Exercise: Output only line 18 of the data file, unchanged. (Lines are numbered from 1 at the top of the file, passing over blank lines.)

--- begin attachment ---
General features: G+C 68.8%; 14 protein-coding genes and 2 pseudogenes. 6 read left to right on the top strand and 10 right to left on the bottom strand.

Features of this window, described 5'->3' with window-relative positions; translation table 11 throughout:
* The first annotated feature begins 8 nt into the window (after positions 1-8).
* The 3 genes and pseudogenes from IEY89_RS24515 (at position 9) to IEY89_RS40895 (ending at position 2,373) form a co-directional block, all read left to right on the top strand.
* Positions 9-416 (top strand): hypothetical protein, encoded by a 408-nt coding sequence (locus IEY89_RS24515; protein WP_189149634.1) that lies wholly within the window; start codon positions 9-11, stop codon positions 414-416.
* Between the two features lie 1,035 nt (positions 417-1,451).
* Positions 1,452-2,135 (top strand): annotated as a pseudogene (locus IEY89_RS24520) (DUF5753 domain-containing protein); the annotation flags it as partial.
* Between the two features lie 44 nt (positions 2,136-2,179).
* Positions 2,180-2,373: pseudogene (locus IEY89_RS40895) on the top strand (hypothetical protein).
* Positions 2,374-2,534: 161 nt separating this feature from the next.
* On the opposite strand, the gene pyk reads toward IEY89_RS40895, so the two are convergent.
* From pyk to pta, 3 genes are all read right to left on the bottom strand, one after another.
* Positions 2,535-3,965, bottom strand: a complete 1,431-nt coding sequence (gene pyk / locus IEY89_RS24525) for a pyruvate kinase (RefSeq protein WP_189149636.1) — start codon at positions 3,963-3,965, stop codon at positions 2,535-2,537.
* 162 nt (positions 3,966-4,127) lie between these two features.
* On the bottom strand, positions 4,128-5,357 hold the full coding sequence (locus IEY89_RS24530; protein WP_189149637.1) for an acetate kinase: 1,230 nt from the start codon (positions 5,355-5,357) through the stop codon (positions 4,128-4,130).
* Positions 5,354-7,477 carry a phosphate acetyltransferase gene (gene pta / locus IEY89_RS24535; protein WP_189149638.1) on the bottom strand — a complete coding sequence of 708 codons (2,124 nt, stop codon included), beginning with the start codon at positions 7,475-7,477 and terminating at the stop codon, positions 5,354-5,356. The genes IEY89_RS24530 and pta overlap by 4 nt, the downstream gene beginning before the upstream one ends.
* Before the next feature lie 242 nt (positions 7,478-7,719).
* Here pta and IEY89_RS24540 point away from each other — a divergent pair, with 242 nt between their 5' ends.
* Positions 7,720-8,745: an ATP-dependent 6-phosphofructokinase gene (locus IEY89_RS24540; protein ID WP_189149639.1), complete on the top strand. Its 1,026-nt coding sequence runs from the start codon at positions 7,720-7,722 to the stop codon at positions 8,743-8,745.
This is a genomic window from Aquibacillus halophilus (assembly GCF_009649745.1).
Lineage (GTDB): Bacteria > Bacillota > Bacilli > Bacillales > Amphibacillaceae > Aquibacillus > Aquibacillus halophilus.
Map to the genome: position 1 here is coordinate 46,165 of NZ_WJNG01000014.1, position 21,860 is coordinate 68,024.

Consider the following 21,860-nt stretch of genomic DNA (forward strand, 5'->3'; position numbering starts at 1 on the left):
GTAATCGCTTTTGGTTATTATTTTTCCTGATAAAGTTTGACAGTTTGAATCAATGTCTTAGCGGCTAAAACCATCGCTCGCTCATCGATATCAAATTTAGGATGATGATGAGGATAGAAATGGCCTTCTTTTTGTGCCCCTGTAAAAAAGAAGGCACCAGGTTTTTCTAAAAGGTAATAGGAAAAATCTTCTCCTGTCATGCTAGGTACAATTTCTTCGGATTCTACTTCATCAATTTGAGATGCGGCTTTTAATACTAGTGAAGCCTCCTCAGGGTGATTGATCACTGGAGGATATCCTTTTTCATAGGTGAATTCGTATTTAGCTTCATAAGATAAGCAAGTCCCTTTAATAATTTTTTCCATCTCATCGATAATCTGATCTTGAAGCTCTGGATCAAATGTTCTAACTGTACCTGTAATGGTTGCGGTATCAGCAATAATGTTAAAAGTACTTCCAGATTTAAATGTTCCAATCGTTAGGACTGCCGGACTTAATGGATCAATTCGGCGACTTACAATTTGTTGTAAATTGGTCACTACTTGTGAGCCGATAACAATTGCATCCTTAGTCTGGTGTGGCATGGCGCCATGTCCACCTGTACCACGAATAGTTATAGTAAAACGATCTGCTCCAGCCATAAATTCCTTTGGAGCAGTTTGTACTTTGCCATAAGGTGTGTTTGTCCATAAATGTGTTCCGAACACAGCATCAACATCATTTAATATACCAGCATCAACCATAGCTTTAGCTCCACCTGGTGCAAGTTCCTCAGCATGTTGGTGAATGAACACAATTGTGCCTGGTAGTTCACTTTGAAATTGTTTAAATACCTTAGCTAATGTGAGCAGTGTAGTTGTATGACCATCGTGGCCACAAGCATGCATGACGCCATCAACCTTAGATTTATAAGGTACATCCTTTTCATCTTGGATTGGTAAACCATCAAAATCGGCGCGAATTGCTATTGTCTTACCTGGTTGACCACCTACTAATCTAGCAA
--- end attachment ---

* Here pta and IEY89_RS24540 point away from each other — a divergent pair, with 242 nt between their 5' ends.